These changes have the obvious advantage of reducing the noise in the model coming from dummy updates, and increasing the algorithm’s data efficiency by utilizing gradients provided by all available clients. The corresponding privacy analysis becomes more challenging because (1) the adversary gains information about the time steps where no clients checked-in, and (2) the server uses the potentially non-private count of clients checked-in at time when performing the model update. Nonetheless, we show that the privacy guarantees of Algorithm 2 are similar to those of Algorithm 1 with an additional factor, and the restriction of non-collusion among the participating clients. For simplicity, we only analyze the case where each client has check-in probability .

Theorem 4.1 (Amplification via random check-ins with averaged updates).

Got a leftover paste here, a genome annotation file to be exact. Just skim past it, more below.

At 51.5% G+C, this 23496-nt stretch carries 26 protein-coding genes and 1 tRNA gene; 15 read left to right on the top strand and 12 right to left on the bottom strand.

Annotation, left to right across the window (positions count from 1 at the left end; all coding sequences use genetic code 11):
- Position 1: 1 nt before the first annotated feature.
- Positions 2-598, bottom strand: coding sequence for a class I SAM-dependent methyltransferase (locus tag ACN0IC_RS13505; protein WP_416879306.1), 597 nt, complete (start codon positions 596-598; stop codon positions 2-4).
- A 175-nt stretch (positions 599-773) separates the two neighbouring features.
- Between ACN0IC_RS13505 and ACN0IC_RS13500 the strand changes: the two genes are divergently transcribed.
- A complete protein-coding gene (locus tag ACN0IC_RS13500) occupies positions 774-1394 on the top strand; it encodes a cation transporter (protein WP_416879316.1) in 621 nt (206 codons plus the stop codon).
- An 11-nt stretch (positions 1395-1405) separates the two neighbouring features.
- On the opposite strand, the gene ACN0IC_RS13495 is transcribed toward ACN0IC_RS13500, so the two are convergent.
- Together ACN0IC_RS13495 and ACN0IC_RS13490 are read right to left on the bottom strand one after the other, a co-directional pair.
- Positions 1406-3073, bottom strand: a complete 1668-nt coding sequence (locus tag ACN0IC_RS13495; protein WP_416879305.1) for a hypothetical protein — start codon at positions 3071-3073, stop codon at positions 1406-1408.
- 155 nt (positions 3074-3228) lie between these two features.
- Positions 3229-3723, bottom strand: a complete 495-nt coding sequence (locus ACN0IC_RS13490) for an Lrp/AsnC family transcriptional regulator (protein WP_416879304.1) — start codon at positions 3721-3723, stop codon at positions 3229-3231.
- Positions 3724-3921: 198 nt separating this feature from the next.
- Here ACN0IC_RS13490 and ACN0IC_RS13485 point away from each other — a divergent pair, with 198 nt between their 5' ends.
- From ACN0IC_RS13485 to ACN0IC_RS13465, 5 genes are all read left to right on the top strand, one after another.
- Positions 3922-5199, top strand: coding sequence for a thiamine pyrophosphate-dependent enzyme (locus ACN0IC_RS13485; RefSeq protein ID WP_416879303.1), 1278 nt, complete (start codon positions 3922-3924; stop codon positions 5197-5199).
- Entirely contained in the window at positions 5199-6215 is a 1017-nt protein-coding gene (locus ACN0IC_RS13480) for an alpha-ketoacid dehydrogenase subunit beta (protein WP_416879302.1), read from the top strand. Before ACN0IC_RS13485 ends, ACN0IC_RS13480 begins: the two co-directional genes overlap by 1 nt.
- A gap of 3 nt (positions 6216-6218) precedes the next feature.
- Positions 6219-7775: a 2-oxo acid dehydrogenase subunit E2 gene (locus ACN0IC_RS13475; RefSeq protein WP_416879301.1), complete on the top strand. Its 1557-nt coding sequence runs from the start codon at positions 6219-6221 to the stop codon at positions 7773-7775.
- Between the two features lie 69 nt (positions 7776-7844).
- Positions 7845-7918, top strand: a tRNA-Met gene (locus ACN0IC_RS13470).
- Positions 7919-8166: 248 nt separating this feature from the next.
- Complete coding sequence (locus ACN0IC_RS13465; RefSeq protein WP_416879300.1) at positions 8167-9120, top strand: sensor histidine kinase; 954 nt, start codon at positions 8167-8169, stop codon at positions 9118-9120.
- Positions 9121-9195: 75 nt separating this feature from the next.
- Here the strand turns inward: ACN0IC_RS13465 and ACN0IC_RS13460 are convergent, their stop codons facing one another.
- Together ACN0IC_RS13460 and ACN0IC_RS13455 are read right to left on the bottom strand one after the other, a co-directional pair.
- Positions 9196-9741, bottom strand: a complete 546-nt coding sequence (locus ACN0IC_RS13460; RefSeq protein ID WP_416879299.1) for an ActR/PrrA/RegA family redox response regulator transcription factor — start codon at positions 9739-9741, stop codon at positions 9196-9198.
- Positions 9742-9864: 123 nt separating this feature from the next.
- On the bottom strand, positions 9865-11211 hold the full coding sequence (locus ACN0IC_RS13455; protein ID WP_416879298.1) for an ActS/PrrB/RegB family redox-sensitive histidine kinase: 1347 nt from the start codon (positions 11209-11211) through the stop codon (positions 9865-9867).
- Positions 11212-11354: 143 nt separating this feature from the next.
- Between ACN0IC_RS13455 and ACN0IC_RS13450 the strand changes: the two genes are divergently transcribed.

Suppose is an -DP local randomizer. Let be the protocol from Algorithm 2 performing averaged model updates with check-in probability and check-in window for each user . Algorithm is -DP with

where . In particular, for we get . Furthermore, if is -DP with , then is -DP with and .

Next, we provide a utility guarantee for in terms of the excess population risk for convex ERMs (similar to Theorem 3.5).

Theorem 4.2 (Utility guarantee).

Suppose in algorithm described in Theorem 4.1 the loss is -Lipschitz and convex in its second parameter and the model space has dimension and diameter , i.e., . Furthermore, let be a distribution on , define the population risk , and let . If is a local randomizer that adds Gaussian noise with variance , and the learning rate for a model update at step is set to be , then the output of on a dataset containing i.i.d. samples from satisfies